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Din over Dinner

If the famous judges’ press conference in January this year was unprecedented, then one of its key participants, Chief Justice Ranjan Gogoi, pulled off yet another unique event last week. On the eve of Constitution Day, the chief justice of India hosted a dinner at the judges’ lounge of the Supreme Court which had in attendance Vice-President M Venkaiah Naidu and Prime Minister Narendra Modi. Other judges of the top court and chief justices of Bangladesh, Myanmar, Thailand, Nepal and Bhutan, who were in New Delhi to attend the BIMSTEC conference, were also present. This was perhaps the first time ever that an incumbent prime minister visited the Supreme Court premises to dine with the chief justice of India.

The invite to Modi has expectedly raised eyebrows, particularly among those who had lauded the judges at the January presser for resisting political interference in the higher judiciary. Senior advocate Indira Jaising even posted images from the dinner on Twitter with pithy comments –”Deeply Disappointed” and “Pretty picture, agree?” With the Supreme Court, especially its bench headed by Chief Justice Gogoi, now a target of daily derision and ridicule by senior BJP leaders for not expediting the Ayodhya title suit proceedings, speculation about what the head of the Judiciary discussed with the head of the Executive has already gained momentum. The dinner also came at a time when Chief Justice Gogoi’s bench is hearing several other sensitive cases, including CBI Director Alok Verma’s petition, which have put the Modi government in an embarrassing spot. The chief justice also had a one-on-one interaction with the prime minister following the dinner. Curiously, Attorney General KK Venugopal, the government’s top law officer, left the Supreme Court premises much before Modi’s delayed arrival at the venue.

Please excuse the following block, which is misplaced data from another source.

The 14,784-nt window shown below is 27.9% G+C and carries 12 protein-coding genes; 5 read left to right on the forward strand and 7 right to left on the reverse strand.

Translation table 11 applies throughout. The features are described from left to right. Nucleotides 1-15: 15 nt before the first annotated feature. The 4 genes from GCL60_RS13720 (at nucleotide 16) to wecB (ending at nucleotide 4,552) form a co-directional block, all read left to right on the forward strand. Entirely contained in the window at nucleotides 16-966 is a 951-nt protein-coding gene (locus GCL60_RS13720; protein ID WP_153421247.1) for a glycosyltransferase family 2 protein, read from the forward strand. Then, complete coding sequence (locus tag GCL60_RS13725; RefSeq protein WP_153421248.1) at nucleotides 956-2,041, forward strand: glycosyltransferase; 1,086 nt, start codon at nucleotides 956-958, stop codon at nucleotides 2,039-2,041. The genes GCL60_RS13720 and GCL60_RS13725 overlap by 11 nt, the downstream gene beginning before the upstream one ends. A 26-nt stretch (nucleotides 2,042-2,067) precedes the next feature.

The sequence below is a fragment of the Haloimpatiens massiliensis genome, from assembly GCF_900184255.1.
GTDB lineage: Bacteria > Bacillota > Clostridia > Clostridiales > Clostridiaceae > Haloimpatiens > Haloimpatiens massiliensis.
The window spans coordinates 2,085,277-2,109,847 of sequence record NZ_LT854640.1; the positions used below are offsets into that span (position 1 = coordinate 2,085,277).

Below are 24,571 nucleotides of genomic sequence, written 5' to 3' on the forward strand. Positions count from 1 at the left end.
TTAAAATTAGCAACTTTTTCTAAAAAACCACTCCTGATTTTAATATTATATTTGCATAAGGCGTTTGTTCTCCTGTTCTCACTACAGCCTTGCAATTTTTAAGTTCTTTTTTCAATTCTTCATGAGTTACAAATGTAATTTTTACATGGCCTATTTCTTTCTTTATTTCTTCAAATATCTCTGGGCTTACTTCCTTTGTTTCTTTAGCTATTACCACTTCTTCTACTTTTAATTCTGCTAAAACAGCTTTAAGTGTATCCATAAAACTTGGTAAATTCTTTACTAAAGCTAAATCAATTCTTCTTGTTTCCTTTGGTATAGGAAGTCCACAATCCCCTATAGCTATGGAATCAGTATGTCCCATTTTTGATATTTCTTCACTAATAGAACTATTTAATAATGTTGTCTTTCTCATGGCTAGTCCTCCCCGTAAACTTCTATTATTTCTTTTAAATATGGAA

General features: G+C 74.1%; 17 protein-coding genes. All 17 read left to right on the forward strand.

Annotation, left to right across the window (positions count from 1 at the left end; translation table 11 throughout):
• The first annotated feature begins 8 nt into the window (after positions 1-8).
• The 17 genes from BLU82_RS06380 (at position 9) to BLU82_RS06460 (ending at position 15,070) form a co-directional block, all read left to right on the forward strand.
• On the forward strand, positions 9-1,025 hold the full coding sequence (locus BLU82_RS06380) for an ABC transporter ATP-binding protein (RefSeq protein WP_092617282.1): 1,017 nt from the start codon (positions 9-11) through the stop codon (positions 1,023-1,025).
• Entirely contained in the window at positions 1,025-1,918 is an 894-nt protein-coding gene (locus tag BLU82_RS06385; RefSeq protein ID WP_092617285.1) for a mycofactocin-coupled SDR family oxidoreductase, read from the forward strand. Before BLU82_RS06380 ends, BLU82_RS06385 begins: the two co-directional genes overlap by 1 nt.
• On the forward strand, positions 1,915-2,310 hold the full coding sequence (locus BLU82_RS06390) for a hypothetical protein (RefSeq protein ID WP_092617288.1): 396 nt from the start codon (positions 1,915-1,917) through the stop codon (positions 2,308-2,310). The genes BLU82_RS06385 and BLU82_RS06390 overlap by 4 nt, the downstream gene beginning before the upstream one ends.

Double Role

Senior Congress leader Kapil Sibal has done it again. Months after his appearance and controversial arguments in the politically polarising Babri Masjid-Ram Janmabhoomi title suit left the Congress leadership red-faced, the veteran lawyer has again forced his party into an embarrassing spot. While Congress President Rahul Gandhi is leaving no opportunity to brand Anil Ambani as the biggest beneficiary of the Modi government’s alleged crony capitalism, Sibal has been hired by Reliance Communication—owned by Anil Ambani—to appear in a legal dispute against Reliance Jio—run by Mukesh Ambani—in the Supreme Court.